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    Product details

    • Date Published: September 2018
    • format: Hardback
    • isbn: 9781108426671
    • length: 424 pages
    • dimensions: 235 x 157 x 28 mm
    • weight: 0.73kg
    • contains: 30 b/w illus.
    • availability: Available
  • Table of Contents

    Preface James Loxton and Scott Mainwaring
    Introduction: authoritarian successor Parties Worldwide James Loxton
    Part I. Why Do Authoritarian Successor Parties Exist (and Often Wins Elections)?:
    1. Linkage strategies of authoritarian successor parties Herbet Kitschelt and Matthew Singer
    2. Authoritarian successor parties in South Korea and Taiwan: authoritarian inheritance, organizational adaptation, and issue management T. J. Cheng and Teh-fu Huang
    3. Personalistic authoritarian successor parties in Latin America James Loxton and Steven Levitsky
    Part II. What Explains Variation in Authoritarian Successor Party Performane?:
    4. Victims of their own success: the paradoxical fate of the communist successor parties Anna Grzymala-Busse
    5. Authoritarian successor parties in Sub-Saharan Africa: into the wilderness and back again? Rachel Beatty Riedl
    6. The survival of authoritarian successor parties in Africa: organizational legacies or competitive landscapes? Adrienne LaBas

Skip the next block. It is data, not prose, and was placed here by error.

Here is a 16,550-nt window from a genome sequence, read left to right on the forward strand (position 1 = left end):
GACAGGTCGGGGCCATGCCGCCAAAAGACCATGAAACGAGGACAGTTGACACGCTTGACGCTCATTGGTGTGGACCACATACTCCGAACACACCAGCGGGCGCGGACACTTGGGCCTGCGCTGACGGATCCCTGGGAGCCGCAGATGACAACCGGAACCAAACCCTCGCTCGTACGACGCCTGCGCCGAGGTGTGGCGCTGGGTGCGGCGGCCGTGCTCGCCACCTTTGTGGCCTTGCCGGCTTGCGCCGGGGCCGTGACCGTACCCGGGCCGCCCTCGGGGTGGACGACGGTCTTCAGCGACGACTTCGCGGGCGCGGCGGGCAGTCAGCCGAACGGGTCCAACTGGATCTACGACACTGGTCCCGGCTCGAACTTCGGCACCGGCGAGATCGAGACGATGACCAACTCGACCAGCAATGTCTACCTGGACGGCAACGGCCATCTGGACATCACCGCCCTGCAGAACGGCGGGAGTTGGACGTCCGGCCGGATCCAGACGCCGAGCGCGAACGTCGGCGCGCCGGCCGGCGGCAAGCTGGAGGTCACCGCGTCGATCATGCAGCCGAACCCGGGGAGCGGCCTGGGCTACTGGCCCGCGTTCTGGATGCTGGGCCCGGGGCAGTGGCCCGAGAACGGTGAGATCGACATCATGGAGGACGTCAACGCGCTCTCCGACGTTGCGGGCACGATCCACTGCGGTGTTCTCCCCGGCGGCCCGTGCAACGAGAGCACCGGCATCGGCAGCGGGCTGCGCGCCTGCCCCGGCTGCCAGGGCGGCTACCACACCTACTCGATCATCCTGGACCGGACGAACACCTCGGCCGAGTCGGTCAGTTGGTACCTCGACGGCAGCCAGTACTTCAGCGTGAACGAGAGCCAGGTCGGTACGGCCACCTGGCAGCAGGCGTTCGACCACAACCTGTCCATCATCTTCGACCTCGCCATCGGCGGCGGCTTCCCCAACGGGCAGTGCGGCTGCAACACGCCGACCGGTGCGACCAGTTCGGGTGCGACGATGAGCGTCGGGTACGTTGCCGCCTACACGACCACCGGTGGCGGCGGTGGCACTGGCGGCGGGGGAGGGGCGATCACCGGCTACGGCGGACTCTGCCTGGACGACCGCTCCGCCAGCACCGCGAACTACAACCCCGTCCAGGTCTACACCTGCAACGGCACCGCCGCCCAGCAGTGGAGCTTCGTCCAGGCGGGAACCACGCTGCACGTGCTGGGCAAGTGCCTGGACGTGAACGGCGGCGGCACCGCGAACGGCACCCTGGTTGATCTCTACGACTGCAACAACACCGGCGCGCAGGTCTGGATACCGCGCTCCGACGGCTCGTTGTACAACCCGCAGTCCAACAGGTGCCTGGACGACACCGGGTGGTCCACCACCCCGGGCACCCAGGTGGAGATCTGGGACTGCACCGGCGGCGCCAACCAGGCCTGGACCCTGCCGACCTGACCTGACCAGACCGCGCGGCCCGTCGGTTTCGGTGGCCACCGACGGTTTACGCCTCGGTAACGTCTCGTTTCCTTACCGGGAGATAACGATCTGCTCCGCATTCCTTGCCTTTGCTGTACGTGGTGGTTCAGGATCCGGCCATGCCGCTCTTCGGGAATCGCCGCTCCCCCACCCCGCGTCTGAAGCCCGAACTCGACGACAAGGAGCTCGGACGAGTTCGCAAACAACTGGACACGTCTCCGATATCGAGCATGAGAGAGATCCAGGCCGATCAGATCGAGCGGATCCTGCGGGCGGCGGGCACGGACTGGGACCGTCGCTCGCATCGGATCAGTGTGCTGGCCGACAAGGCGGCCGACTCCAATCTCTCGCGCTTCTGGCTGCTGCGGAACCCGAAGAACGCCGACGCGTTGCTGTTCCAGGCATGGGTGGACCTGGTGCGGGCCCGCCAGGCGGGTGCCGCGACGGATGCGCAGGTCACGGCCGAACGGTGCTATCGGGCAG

7. The contrasting trajectories of Brazil's two authoritarian successor parties Timothy J. Power
    Part III. What are the Effects of Authoritarian Successor Parties on Democracy?:
    8. Mexico's PRI: the resilience of an authoritarian successor party and its consequences for democracy Gustavo A. Flores-Macias
    9. Game for democracy: authoritarian successor parties in developmental Asia Dan Slater and Joseph Wong
    10. Reluctant democrats: old regime conservative parties in democracy's first wave in Europe Daniel Ziblatt
    Conclusion: life after democracy James Loxton.

  • Editors

    James Loxton, University of Sydney
    James Loxton is a Lecturer in Comparative Politics in the Department of Government and International Relations at the University of Sydney. His research interests include authoritarian regimes, democratization, and political parties. He is the co-editor (with Steven Levitsky, Brandon Van Dyck, and Jorge I. Domínguez) of Challenges of Party-Building in Latin America (Cambridge, 2016). He is currently writing a book on conservative party-building in Latin America. He holds a Ph.D. in Government from Harvard University.

    Scott Mainwaring, Harvard University, Massachusetts
    Scott Mainwaring is the Jorge Paulo Lemann Professor for Brazil Studies at the Harvard Kennedy School. His research interests include political parties and party systems, democratic and authoritarian regimes, and political institutions in Latin America. Among his many books is the award-winning Democracies and Dictatorships in Latin America: Emergence, Survival, and Fall (with Aníbal Pérez-Liñán, Cambridge, 2014). He was elected to the American Academy of Arts and Sciences in 2010. His edited book, Party Systems in Latin America: Institutionalization, Decay, and Collapse (Cambridge) was published in 2018. From 1983 until 2016, he taught at the University of Notre Dame.


    James Loxton, Scott Mainwaring, Herbert Kitschelt, Matthew Singer, T. J. Cheng, Teh-fu Huang, Steven Levitsky, Anna Grzymala-Busse, Rachel Beatty Riedl, Adrienne LaBas, Timothy J. Power, Gustavo A. Flores-Macias, Dan Slater, Joseph Wong, Daniel Ziblatt